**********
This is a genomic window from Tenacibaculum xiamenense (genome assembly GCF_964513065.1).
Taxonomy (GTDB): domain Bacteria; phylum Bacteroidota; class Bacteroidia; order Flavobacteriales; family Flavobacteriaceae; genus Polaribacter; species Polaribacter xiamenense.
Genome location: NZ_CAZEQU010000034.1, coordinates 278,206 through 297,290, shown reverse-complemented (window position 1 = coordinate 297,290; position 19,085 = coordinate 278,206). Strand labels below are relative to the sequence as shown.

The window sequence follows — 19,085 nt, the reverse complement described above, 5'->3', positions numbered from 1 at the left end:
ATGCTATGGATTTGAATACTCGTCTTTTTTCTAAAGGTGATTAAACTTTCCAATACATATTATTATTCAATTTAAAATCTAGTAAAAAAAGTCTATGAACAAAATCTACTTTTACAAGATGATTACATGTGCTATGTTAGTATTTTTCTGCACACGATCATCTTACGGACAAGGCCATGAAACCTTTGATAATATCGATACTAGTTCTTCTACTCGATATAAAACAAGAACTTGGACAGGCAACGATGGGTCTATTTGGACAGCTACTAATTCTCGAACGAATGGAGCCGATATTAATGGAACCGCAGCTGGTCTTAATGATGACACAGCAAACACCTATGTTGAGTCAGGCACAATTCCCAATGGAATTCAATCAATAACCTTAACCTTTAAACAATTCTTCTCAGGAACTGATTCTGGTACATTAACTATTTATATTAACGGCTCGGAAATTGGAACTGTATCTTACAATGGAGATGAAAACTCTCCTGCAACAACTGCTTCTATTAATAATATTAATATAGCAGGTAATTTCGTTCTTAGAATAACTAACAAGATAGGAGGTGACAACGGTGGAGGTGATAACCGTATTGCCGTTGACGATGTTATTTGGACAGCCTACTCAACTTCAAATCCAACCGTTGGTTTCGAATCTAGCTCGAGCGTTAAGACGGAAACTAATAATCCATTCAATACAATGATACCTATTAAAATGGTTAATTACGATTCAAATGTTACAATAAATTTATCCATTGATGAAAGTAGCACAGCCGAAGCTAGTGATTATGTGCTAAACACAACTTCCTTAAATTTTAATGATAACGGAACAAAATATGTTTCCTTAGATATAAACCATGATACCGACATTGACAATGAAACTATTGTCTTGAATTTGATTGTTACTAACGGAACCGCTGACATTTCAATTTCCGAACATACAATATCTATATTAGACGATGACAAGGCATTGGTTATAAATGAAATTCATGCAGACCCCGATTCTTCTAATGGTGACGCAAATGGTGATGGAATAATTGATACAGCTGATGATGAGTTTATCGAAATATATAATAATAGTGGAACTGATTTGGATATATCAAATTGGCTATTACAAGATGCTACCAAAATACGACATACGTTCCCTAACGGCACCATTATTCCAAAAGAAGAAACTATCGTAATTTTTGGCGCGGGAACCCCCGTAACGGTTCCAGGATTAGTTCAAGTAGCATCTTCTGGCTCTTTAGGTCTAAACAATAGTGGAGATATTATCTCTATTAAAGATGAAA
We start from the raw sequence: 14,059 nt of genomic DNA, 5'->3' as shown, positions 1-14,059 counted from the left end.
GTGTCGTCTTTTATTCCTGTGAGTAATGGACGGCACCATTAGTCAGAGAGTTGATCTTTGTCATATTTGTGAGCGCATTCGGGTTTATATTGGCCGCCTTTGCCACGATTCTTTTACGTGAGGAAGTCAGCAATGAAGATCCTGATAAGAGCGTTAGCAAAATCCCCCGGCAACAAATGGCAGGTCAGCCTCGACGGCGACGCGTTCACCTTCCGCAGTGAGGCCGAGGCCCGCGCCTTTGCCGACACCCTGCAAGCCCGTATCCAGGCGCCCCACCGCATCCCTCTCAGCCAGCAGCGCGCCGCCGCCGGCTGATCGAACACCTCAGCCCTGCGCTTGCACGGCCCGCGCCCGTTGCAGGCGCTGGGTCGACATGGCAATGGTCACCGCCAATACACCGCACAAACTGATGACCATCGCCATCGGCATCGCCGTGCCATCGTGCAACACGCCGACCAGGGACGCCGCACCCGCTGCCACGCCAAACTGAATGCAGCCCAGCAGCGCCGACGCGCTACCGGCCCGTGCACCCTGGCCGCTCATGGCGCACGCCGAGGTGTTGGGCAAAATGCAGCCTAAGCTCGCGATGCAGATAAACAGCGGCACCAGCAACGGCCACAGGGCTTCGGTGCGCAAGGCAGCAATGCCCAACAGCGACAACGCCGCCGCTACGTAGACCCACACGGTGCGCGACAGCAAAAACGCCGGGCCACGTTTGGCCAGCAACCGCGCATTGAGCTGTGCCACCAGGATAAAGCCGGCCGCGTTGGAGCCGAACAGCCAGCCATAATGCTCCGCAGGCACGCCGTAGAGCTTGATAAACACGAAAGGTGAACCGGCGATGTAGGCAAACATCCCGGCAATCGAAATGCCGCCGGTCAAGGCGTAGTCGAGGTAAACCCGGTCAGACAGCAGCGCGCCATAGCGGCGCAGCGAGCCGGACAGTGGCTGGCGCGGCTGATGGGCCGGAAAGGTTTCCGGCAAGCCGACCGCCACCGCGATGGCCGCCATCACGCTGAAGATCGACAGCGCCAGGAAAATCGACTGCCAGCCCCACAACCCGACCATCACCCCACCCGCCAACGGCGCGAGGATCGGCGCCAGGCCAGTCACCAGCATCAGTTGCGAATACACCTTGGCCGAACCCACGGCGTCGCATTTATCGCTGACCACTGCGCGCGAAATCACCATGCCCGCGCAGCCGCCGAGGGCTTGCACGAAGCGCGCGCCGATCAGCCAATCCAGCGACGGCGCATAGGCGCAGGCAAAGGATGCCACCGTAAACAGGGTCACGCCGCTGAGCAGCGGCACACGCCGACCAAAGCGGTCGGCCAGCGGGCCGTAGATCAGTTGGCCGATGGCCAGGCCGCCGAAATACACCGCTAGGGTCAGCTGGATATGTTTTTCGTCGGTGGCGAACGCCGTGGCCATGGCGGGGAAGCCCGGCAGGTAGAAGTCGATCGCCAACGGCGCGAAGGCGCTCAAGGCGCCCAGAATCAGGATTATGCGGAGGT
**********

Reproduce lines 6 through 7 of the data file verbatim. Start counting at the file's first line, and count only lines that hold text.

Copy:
We start from the raw sequence: 14,059 nt of genomic DNA, 5'->3' as shown, positions 1-14,059 counted from the left end.
GTGTCGTCTTTTATTCCTGTGAGTAATGGACGGCACCATTAGTCAGAGAGTTGATCTTTGTCATATTTGTGAGCGCATTCGGGTTTATATTGGCCGCCTTTGCCACGATTCTTTTACGTGAGGAAGTCAGCAATGAAGATCCTGATAAGAGCGTTAGCAAAATCCCCCGGCAACAAATGGCAGGTCAGCCTCGACGGCGACGCGTTCACCTTCCGCAGTGAGGCCGAGGCCCGCGCCTTTGCCGACACCCTGCAAGCCCGTATCCAGGCGCCCCACCGCATCCCTCTCAGCCAGCAGCGCGCCGCCGCCGGCTGATCGAACACCTCAGCCCTGCGCTTGCACGGCCCGCGCCCGTTGCAGGCGCTGGGTCGACATGGCAATGGTCACCGCCAATACACCGCACAAACTGATGACCATCGCCATCGGCATCGCCGTGCCATCGTGCAACACGCCGACCAGGGACGCCGCACCCGCTGCCACGCCAAACTGAATGCAGCCCAGCAGCGCCGACGCGCTACCGGCCCGTGCACCCTGGCCGCTCATGGCGCACGCCGAGGTGTTGGGCAAAATGCAGCCTAAGCTCGCGATGCAGATAAACAGCGGCACCAGCAACGGCCACAGGGCTTCGGTGCGCAAGGCAGCAATGCCCAACAGCGACAACGCCGCCGCTACGTAGACCCACACGGTGCGCGACAGCAAAAACGCCGGGCCACGTTTGGCCAGCAACCGCGCATTGAGCTGTGCCACCAGGATAAAGCCGGCCGCGTTGGAGCCGAACAGCCAGCCATAATGCTCCGCAGGCACGCCGTAGAGCTTGATAAACACGAAAGGTGAACCGGCGATGTAGGCAAACATCCCGGCAATCGAAATGCCGCCGGTCAAGGCGTAGTCGAGGTAAACCCGGTCAGACAGCAGCGCGCCATAGCGGCGCAGCGAGCCGGACAGTGGCTGGCGCGGCTGATGGGCCGGAAAGGTTTCCGGCAAGCCGACCGCCACCGCGATGGCCGCCATCACGCTGAAGATCGACAGCGCCAGGAAAATCGACTGCCAGCCCCACAACCCGACCATCACCCCACCCGCCAACGGCGCGAGGATCGGCGCCAGGCCAGTCACCAGCATCAGTTGCGAATACACCTTGGCCGAACCCACGGCGTCGCATTTATCGCTGACCACTGCGCGCGAAATCACCATGCCCGCGCAGCCGCCGAGGGCTTGCACGAAGCGCGCGCCGATCAGCCAATCCAGCGACGGCGCATAGGCGCAGGCAAAGGATGCCACCGTAAACAGGGTCACGCCGCTGAGCAGCGGCACACGCCGACCAAAGCGGTCGGCCAGCGGGCCGTAGATCAGTTGGCCGATGGCCAGGCCGCCGAAATACACCGCTAGGGTCAGCTGGATATGTTTTTCGTCGGTGGCGAACGCCGTGGCCATGGCGGGGAAGCCCGGCAGGTAGAAGTCGATCGCCAACGGCGCGAAGGCGCTCAAGGCGCCCAGAATCAGGATTATGCGGAGGT